Evaluation of Detached Strawberry Leaves for Anthracnose Disease Severity Using Image Analysis and Visual Ratings

in HortScience

Inoculation of detached strawberry leaves with Colletotrichum species may provide an accurate, rapid, nondestructive method of identifying anthracnose-resistant germplasm. The purpose of this study was to statistically compare two methods (visual and image analysis) of evaluating disease severity of strawberry germplasm screened for anthracnose resistance. Detached leaves of 77 susceptible and resistant strawberry clones were inoculated with one Colletotrichum gloeosporioides (Penz.) Penz. & Sacc. and two C. fragariae A. N. Brooks isolates. Anthracnose disease symptoms on each leaf were assessed quantitatively via computer-based image analysis to determine percentage lesion area and qualitatively by two independent raters using a visual disease severity rating scale (0 = no symptoms to 5 = entire leaf dead). The two visual raters’ average disease severity ratings (n = 3413) were in substantial agreement with a weighted Cohen’s kappa coefficient (k) of 0.80 [95% confidence interval (CI) 0.79–0.82]. There was a strong positive correlation between percent lesion area determined by image analysis and the visual disease scores of the two raters (rp = 0.79). Image analysis provided a precise measurement of percent lesion area of infected leaves while visual assessment provided more rapid results. Our results indicate that detached leaf inoculations can be used as a rapid preliminary screen to separate anthracnose-susceptible from -resistant germplasm in large populations within breeding programs. It also may be used for assessing the resistance/susceptibility of parental breeding lines to various Colletotrichum species and isolates, for mapping germplasm for resistance genes, and in pesticide development studies.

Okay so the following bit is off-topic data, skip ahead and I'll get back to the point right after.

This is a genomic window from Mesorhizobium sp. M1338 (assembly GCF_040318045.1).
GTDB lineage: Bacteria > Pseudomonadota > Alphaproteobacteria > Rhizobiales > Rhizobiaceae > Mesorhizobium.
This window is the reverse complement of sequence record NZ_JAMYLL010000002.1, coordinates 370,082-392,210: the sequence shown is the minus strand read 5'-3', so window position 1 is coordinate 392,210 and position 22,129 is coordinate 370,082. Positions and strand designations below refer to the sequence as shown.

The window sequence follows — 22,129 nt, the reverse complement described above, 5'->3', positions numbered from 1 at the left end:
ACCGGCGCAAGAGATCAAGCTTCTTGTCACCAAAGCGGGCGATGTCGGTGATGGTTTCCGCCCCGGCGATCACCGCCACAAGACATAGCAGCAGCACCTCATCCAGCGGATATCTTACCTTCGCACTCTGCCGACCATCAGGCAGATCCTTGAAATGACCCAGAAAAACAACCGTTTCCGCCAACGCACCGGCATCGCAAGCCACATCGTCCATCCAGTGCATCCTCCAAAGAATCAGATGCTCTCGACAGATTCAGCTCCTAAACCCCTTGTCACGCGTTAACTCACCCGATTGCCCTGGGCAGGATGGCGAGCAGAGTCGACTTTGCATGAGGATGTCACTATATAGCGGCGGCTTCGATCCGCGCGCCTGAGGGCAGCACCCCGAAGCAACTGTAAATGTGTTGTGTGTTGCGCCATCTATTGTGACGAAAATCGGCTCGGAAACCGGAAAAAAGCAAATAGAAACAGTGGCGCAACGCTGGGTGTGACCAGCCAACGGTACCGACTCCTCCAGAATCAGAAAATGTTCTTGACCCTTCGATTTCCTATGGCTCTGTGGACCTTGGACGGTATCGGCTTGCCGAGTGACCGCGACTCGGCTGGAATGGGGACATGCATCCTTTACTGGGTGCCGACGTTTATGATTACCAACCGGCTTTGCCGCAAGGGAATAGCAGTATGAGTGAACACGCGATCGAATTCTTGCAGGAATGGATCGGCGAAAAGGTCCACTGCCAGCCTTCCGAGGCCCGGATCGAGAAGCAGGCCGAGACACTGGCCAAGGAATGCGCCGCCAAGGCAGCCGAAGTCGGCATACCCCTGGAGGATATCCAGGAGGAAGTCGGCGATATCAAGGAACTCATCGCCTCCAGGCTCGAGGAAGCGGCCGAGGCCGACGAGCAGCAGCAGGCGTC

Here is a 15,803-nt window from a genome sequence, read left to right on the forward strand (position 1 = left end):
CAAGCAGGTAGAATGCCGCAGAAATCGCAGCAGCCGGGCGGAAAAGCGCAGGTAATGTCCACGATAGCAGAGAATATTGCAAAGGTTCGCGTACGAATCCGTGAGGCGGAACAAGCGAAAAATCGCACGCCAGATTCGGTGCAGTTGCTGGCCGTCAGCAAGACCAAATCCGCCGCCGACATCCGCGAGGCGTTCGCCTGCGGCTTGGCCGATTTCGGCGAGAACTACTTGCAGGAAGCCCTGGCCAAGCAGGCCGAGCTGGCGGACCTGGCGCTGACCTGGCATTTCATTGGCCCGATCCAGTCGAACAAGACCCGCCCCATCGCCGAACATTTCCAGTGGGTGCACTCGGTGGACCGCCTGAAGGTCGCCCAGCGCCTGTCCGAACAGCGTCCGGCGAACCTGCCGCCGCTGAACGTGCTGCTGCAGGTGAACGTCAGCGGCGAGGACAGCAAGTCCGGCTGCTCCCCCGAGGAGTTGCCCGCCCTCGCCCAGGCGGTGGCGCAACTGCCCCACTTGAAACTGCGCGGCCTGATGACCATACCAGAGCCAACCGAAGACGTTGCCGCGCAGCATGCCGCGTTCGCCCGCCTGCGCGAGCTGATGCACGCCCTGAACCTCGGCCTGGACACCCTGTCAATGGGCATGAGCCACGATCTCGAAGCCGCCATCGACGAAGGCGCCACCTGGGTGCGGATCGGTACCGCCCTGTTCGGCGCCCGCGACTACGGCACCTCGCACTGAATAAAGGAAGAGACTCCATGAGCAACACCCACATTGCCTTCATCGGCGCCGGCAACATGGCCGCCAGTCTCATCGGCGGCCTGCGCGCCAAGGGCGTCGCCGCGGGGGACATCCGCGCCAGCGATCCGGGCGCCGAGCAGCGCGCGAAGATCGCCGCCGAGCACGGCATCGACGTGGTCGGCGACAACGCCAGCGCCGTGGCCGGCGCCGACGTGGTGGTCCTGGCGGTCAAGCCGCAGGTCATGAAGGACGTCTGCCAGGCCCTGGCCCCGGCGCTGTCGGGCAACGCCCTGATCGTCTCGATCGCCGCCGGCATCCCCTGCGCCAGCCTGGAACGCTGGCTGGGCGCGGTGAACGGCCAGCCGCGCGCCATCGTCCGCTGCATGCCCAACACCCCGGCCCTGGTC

Abstract

Inoculation of detached strawberry leaves with Colletotrichum species may provide an accurate, rapid, nondestructive method of identifying anthracnose-resistant germplasm. The purpose of this study was to statistically compare two methods (visual and image analysis) of evaluating disease severity of strawberry germplasm screened for anthracnose resistance. Detached leaves of 77 susceptible and resistant strawberry clones were inoculated with one Colletotrichum gloeosporioides (Penz.) Penz. & Sacc. and two C. fragariae A. N. Brooks isolates. Anthracnose disease symptoms on each leaf were assessed quantitatively via computer-based image analysis to determine percentage lesion area and qualitatively by two independent raters using a visual disease severity rating scale (0 = no symptoms to 5 = entire leaf dead). The two visual raters’ average disease severity ratings (n = 3413) were in substantial agreement with a weighted Cohen’s kappa coefficient (k) of 0.80 [95% confidence interval (CI) 0.79–0.82]. There was a strong positive correlation between percent lesion area determined by image analysis and the visual disease scores of the two raters (rp = 0.79). Image analysis provided a precise measurement of percent lesion area of infected leaves while visual assessment provided more rapid results. Our results indicate that detached leaf inoculations can be used as a rapid preliminary screen to separate anthracnose-susceptible from -resistant germplasm in large populations within breeding programs. It also may be used for assessing the resistance/susceptibility of parental breeding lines to various Colletotrichum species and isolates, for mapping germplasm for resistance genes, and in pesticide development studies.